For Conservation Under Trump, Keep Your Eyes on Congress
More than a few sportsmen have asked what the dramatic power shift in Washington will mean for conservation and environmental...
More than a few sportsmen have asked what the dramatic power shift in Washington will mean for conservation and environmental protection.
My answer keeps coming back to this old ditty:
As you could through life let this be your goal.
Keep your eye upon the donut and not upon the hole.
In Washington today the GOP Congress—especially the House—is the donut. The guy in the White House is the hole.
This isn’t to say President Trump doesn’t have vast authority over the agencies charged with protecting our public lands, air, and water—the things that make for healthy fish, wildlife, and humans. He appoints (with Senate approval) the heads of those bureaucracies and can set their policy agendas.
And some of his appointments have cheered sportsmen’s groups. Secretary of Interior will be Montana Rep. Ryan Zinke, outspoken in his opposition to transferring public lands to states. And Trump’s pick for Secretary of Agriculture—which oversees many important habitat-conservation programs—is former Georgia governor Sonny Perdue, who, we are told, is a quail hunter.
But the legal authority (and obligation) those agencies have to fulfill those charges comes from laws passed by Congress. And it is Congress that decides what can be protected, how it can be protected, and how much can be spent on enforcing those regulations.
And the news from the GOP majority in the House has been nothing short of ominous. They wasted no time making it easier to repeal environmental regulations essential to protecting the habitat base fundamental to public outdoors sports.
It amended a rule, making it easier to justify transfer of ownership to states, by changing the way it calculates the financial cost to the nation of the move.
It passed the so-called Regulatory Accountability Act, adding burdens to agencies establishing important safeguards.
It passed the REINS Act (Regulations from the Executive in Need of Scrutiny), which would require congressional approval for any regulation with an economic effect of more than $100 million or that would have “adverse effects” on employment, investment, productivity, or innovation. In other words, it takes regulatory review away from citizens where it now rests, and gives it to politicians.
It passed the cynically named Midnight Rule Relief Act, which would allow Congress to repeal any rule finalized in the last 60 days of the Obama Administration.
Of course, “regulatory overreach” has been the straw man for these folks for a very long time. They try to tell Americans that faceless, unelected bureaucrats are controlling our lives and businesses with regulations they dream up on their own.
Not true. Here are the two important facts they leave out:
Regulatory authority is granted to agencies by Congress through laws, like the Clean Air Act and Clean Water Act.
Promulgating regulations is not an option but the legal responsibility of the agencies. For example, if the EPA has evidence mercury emissions from coal-powered plants are damaging human health, they are required by the law, passed by Congress, to act.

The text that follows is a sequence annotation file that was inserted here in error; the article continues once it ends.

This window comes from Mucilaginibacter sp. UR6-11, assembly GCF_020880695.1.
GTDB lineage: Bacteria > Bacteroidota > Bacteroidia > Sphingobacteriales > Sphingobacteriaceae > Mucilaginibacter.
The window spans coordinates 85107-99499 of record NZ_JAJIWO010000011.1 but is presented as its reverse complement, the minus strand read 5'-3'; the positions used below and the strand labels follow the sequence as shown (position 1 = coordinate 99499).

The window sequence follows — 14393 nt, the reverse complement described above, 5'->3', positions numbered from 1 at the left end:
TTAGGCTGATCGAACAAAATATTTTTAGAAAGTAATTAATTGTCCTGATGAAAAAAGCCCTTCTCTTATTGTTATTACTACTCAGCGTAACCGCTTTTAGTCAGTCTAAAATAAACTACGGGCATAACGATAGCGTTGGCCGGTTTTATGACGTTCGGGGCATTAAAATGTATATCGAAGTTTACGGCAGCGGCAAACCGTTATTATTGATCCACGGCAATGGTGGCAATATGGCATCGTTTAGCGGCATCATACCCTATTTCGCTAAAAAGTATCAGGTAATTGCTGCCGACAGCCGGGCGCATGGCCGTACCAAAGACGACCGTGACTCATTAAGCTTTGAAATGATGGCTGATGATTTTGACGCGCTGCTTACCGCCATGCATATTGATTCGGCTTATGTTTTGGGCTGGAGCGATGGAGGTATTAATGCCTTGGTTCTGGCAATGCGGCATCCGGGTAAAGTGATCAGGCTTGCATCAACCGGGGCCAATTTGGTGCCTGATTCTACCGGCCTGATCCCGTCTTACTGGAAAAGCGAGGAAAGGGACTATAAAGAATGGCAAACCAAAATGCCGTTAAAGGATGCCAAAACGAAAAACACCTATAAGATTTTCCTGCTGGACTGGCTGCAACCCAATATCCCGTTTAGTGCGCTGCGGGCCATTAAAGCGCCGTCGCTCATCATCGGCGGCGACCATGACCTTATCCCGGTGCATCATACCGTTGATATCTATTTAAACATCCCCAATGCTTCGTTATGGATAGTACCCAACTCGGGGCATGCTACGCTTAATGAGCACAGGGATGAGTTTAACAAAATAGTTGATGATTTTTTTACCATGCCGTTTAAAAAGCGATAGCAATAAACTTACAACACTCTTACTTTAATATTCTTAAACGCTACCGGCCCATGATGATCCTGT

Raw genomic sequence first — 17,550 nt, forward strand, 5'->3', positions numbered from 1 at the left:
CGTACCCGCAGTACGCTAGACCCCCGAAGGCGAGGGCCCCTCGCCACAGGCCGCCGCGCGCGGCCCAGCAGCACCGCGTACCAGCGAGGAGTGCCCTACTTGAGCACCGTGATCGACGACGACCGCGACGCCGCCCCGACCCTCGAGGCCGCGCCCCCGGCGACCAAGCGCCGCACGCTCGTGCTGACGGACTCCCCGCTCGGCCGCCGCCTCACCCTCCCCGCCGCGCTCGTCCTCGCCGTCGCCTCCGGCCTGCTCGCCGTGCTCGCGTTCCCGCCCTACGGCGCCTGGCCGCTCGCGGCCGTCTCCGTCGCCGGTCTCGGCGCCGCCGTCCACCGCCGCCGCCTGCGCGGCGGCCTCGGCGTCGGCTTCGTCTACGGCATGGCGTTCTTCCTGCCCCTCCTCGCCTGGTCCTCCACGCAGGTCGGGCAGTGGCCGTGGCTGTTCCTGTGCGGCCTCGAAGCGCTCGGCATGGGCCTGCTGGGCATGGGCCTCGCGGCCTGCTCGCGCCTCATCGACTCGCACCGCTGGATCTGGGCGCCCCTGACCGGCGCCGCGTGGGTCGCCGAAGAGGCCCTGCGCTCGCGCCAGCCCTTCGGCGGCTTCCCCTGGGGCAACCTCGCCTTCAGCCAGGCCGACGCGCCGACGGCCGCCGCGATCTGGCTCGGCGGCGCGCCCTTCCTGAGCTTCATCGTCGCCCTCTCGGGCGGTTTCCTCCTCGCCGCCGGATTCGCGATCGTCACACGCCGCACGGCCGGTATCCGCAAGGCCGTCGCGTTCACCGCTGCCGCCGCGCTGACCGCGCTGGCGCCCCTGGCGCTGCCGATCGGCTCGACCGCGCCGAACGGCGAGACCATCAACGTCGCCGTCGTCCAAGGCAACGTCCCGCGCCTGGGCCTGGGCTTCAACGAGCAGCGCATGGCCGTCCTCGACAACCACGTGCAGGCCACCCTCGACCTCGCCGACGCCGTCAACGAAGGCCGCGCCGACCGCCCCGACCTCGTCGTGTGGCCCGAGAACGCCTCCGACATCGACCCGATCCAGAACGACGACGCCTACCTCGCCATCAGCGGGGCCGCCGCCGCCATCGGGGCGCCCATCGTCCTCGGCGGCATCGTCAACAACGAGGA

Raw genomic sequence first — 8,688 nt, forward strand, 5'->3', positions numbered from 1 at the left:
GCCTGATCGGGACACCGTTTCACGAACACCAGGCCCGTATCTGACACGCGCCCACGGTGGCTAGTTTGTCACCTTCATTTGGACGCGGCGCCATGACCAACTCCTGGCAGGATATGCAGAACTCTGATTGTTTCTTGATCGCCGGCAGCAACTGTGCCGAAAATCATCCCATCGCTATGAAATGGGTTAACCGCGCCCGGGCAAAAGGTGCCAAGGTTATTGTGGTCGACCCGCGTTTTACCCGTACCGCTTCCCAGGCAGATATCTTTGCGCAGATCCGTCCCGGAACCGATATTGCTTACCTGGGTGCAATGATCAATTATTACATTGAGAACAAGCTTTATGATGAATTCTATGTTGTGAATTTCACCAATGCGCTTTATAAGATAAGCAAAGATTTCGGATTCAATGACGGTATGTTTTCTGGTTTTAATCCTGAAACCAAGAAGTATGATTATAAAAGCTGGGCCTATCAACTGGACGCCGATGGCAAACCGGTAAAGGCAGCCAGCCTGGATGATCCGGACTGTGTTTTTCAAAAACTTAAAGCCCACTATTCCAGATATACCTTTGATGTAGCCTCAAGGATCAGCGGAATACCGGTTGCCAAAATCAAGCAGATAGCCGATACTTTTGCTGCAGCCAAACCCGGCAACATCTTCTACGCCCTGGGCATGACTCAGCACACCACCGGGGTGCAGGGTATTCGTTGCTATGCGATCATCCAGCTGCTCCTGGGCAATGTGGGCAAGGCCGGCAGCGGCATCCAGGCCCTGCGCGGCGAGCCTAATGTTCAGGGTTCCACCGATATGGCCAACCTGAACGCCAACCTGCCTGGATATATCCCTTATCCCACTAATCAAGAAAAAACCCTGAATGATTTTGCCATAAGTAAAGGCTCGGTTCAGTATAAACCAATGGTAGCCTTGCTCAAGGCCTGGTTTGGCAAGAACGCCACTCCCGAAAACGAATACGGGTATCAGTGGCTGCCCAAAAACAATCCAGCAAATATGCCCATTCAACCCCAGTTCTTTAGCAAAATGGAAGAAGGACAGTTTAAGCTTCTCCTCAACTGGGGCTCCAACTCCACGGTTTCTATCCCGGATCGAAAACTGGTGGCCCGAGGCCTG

What these anti-regulatory zealots also don’t mention is that the process for writing, passing, and enforcing regulations is controlled by laws also passed by Congress, such as the Administrative Procedures Act.
An agency can’t promulgate a regulation unless it is based on a need spelled out in the law—passed by Congress. That need must be supported by evidence that the agencies have to spell out the economic impacts, and each step has to be published so the public knows what’s happening, the public has to be given a fair chance to comment, with congressional committees providing oversight.
And after all that—which typically takes a couple of years—most regulations must past legal review, since they are almost always taken to court.
This rule-making process is the very definition of democratic and inclusive. So why are so many GOP members of Congress trying to restructure the process? Because some regulations cost some of their major funders money.
GOP leadership has targeted a number of key regulations sportsmen consider critical to the future of their traditions.These include the Clean Water Rule: Definition of Waters of the United States, which restored protections to some of the 20 million acres of wetlands and 5,000 miles of cold-water streamsides removed by the Supreme Court 20 years ago. It is essential to the future of North American waterfowl, because it protects the prairie pothole breeding grounds.
Also targeted are regulations reducing greenhouse-gas emissions, including carbon. The oil, power, and coal industries oppose efforts to address the human causes of global warming. Wildlife biologists and sportsmen groups consider this among the gravest threats to fish and wildlife.
A complete list was spelled out here.
Does that mean sportsmen won’t have any friends in the administration? Of course not. There’s Zinke and Perdue, and Trump’s sons are avid hunters.
But being opposed to selling public lands doesn’t mean you’re opposed to opening more of them up to oil and gas development. One of Trump’s first actions after his swearing in was to take down the White House web page on climate change and replace it with the “America First Energy Plan,” which aims to kill climate regulations, as well as the Waters of the U.S. rule.
And having an Ag Secretary with a love of bird hunting doesn’t mean he will protect wetlands on private lands—especially if his boss says “No way.”
Making those policies the law will be made by the donut—those GOP majorities in the House and Senate.
And no one expects the guy in the hole to object.
So sportsmen and their groups need to focus their efforts where they can be most effective in the onslaught that is already underway.